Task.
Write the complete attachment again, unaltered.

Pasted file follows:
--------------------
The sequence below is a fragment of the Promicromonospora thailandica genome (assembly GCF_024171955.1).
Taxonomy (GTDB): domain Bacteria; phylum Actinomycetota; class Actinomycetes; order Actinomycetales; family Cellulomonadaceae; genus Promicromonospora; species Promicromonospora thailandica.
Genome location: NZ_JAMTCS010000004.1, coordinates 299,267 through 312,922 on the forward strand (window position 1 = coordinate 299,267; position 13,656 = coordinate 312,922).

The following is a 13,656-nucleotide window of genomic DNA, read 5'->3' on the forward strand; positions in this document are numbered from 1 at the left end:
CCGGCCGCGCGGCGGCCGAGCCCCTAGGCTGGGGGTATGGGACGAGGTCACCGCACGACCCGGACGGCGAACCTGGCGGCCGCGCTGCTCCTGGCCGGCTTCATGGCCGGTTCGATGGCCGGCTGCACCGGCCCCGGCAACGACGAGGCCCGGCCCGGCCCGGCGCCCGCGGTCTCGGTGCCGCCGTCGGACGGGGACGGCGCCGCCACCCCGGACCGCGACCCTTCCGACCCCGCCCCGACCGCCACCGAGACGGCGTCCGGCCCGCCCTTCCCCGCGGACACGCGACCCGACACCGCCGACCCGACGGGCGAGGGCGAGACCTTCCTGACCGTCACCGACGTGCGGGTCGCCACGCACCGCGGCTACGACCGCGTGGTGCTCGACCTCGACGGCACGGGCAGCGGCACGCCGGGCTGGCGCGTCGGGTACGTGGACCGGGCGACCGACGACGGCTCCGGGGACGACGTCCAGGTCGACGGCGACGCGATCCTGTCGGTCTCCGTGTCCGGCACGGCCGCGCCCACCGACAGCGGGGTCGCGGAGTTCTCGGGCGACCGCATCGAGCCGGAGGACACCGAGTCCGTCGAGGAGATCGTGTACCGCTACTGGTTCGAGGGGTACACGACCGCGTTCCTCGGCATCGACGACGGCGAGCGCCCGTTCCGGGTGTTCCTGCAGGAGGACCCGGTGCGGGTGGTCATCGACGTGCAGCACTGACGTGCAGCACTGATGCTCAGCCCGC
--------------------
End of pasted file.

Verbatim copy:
The sequence below is a fragment of the Promicromonospora thailandica genome (assembly GCF_024171955.1).
Taxonomy (GTDB): domain Bacteria; phylum Actinomycetota; class Actinomycetes; order Actinomycetales; family Cellulomonadaceae; genus Promicromonospora; species Promicromonospora thailandica.
Genome location: NZ_JAMTCS010000004.1, coordinates 299,267 through 312,922 on the forward strand (window position 1 = coordinate 299,267; position 13,656 = coordinate 312,922).

The following is a 13,656-nucleotide window of genomic DNA, read 5'->3' on the forward strand; positions in this document are numbered from 1 at the left end:
CCGGCCGCGCGGCGGCCGAGCCCCTAGGCTGGGGGTATGGGACGAGGTCACCGCACGACCCGGACGGCGAACCTGGCGGCCGCGCTGCTCCTGGCCGGCTTCATGGCCGGTTCGATGGCCGGCTGCACCGGCCCCGGCAACGACGAGGCCCGGCCCGGCCCGGCGCCCGCGGTCTCGGTGCCGCCGTCGGACGGGGACGGCGCCGCCACCCCGGACCGCGACCCTTCCGACCCCGCCCCGACCGCCACCGAGACGGCGTCCGGCCCGCCCTTCCCCGCGGACACGCGACCCGACACCGCCGACCCGACGGGCGAGGGCGAGACCTTCCTGACCGTCACCGACGTGCGGGTCGCCACGCACCGCGGCTACGACCGCGTGGTGCTCGACCTCGACGGCACGGGCAGCGGCACGCCGGGCTGGCGCGTCGGGTACGTGGACCGGGCGACCGACGACGGCTCCGGGGACGACGTCCAGGTCGACGGCGACGCGATCCTGTCGGTCTCCGTGTCCGGCACGGCCGCGCCCACCGACAGCGGGGTCGCGGAGTTCTCGGGCGACCGCATCGAGCCGGAGGACACCGAGTCCGTCGAGGAGATCGTGTACCGCTACTGGTTCGAGGGGTACACGACCGCGTTCCTCGGCATCGACGACGGCGAGCGCCCGTTCCGGGTGTTCCTGCAGGAGGACCCGGTGCGGGTGGTCATCGACGTGCAGCACTGACGTGCAGCACTGATGCTCAGCCCGC